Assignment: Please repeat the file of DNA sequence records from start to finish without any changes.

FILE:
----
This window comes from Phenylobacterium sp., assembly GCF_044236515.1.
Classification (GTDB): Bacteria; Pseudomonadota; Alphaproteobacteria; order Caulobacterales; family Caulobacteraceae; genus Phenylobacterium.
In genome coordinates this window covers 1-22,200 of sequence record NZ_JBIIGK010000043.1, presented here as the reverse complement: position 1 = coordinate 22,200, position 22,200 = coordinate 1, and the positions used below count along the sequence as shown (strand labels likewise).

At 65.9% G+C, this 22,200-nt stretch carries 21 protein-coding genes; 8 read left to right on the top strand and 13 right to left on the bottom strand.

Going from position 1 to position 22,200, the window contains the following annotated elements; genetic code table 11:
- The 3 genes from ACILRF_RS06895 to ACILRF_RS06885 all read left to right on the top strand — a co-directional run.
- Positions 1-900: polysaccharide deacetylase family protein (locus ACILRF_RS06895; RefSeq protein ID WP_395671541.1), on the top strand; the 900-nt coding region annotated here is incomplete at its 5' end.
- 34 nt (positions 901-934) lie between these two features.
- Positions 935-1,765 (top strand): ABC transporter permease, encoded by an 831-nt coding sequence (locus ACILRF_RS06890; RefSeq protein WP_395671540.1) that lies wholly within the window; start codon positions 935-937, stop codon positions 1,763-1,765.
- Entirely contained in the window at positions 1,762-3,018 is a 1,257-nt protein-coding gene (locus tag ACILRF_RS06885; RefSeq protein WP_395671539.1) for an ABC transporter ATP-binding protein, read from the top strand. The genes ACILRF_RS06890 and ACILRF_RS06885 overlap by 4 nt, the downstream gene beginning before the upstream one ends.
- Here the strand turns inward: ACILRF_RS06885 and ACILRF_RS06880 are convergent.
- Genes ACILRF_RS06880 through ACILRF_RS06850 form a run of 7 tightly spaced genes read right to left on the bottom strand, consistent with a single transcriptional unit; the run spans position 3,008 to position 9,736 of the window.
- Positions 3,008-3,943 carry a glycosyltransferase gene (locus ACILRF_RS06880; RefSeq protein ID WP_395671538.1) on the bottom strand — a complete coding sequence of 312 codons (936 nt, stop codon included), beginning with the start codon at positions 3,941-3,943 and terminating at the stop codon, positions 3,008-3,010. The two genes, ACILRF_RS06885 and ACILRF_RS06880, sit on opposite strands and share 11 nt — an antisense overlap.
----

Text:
This window comes from Phenylobacterium sp., assembly GCF_044236515.1.
Classification (GTDB): Bacteria; Pseudomonadota; Alphaproteobacteria; order Caulobacterales; family Caulobacteraceae; genus Phenylobacterium.
In genome coordinates this window covers 1-22,200 of sequence record NZ_JBIIGK010000043.1, presented here as the reverse complement: position 1 = coordinate 22,200, position 22,200 = coordinate 1, and the positions used below count along the sequence as shown (strand labels likewise).

At 65.9% G+C, this 22,200-nt stretch carries 21 protein-coding genes; 8 read left to right on the top strand and 13 right to left on the bottom strand.

Going from position 1 to position 22,200, the window contains the following annotated elements; genetic code table 11:
- The 3 genes from ACILRF_RS06895 to ACILRF_RS06885 all read left to right on the top strand — a co-directional run.
- Positions 1-900: polysaccharide deacetylase family protein (locus ACILRF_RS06895; RefSeq protein ID WP_395671541.1), on the top strand; the 900-nt coding region annotated here is incomplete at its 5' end.
- 34 nt (positions 901-934) lie between these two features.
- Positions 935-1,765 (top strand): ABC transporter permease, encoded by an 831-nt coding sequence (locus ACILRF_RS06890; RefSeq protein WP_395671540.1) that lies wholly within the window; start codon positions 935-937, stop codon positions 1,763-1,765.
- Entirely contained in the window at positions 1,762-3,018 is a 1,257-nt protein-coding gene (locus tag ACILRF_RS06885; RefSeq protein WP_395671539.1) for an ABC transporter ATP-binding protein, read from the top strand. The genes ACILRF_RS06890 and ACILRF_RS06885 overlap by 4 nt, the downstream gene beginning before the upstream one ends.
- Here the strand turns inward: ACILRF_RS06885 and ACILRF_RS06880 are convergent.
- Genes ACILRF_RS06880 through ACILRF_RS06850 form a run of 7 tightly spaced genes read right to left on the bottom strand, consistent with a single transcriptional unit; the run spans position 3,008 to position 9,736 of the window.
- Positions 3,008-3,943 carry a glycosyltransferase gene (locus ACILRF_RS06880; RefSeq protein ID WP_395671538.1) on the bottom strand — a complete coding sequence of 312 codons (936 nt, stop codon included), beginning with the start codon at positions 3,941-3,943 and terminating at the stop codon, positions 3,008-3,010. The two genes, ACILRF_RS06885 and ACILRF_RS06880, sit on opposite strands and share 11 nt — an antisense overlap.